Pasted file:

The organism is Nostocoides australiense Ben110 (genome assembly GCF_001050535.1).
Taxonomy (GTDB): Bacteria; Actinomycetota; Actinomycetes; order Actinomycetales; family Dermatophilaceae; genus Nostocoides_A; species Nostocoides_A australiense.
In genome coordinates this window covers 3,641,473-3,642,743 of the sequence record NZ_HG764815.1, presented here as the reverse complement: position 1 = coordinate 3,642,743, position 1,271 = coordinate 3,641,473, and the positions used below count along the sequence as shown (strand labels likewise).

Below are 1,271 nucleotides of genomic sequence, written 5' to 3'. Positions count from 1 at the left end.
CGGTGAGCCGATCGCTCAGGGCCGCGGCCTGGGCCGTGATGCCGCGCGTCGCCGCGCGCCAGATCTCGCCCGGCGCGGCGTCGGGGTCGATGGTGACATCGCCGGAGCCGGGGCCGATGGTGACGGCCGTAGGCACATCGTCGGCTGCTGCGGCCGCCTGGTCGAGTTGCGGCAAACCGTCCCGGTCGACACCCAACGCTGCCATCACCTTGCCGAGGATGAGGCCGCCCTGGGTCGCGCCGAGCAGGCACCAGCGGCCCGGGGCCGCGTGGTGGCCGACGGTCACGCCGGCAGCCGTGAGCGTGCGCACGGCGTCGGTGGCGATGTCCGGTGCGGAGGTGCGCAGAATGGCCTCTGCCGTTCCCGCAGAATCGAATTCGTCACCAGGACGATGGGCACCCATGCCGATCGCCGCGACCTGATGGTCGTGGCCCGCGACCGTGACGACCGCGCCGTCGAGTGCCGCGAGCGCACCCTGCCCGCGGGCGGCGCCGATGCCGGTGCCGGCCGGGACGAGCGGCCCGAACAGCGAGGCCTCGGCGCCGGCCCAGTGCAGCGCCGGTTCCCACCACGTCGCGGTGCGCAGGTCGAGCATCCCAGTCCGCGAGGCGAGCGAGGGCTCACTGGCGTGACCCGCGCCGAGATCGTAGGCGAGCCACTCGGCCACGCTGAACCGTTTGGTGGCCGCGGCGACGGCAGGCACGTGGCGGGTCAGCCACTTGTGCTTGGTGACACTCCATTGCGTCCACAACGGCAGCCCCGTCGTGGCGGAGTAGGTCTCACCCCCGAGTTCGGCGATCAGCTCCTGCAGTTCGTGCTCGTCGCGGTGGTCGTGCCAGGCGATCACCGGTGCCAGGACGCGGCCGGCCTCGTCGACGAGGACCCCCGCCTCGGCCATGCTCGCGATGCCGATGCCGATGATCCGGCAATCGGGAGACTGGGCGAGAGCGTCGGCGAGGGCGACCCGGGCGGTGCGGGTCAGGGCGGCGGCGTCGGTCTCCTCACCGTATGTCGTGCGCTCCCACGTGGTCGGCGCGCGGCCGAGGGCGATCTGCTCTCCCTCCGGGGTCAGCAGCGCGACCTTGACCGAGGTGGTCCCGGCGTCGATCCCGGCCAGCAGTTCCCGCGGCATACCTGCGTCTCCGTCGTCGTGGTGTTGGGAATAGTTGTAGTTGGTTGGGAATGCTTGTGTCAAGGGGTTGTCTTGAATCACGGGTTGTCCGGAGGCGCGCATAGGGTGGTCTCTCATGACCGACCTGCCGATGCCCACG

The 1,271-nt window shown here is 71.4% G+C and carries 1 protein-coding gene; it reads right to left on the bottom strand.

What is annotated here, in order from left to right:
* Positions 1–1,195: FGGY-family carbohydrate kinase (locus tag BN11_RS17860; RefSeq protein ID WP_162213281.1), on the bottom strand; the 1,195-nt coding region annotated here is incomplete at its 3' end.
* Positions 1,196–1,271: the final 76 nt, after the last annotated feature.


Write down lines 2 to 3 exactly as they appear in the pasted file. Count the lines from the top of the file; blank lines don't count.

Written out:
Taxonomy (GTDB): Bacteria; Actinomycetota; Actinomycetes; order Actinomycetales; family Dermatophilaceae; genus Nostocoides_A; species Nostocoides_A australiense.
In genome coordinates this window covers 3,641,473-3,642,743 of the sequence record NZ_HG764815.1, presented here as the reverse complement: position 1 = coordinate 3,642,743, position 1,271 = coordinate 3,641,473, and the positions used below count along the sequence as shown (strand labels likewise).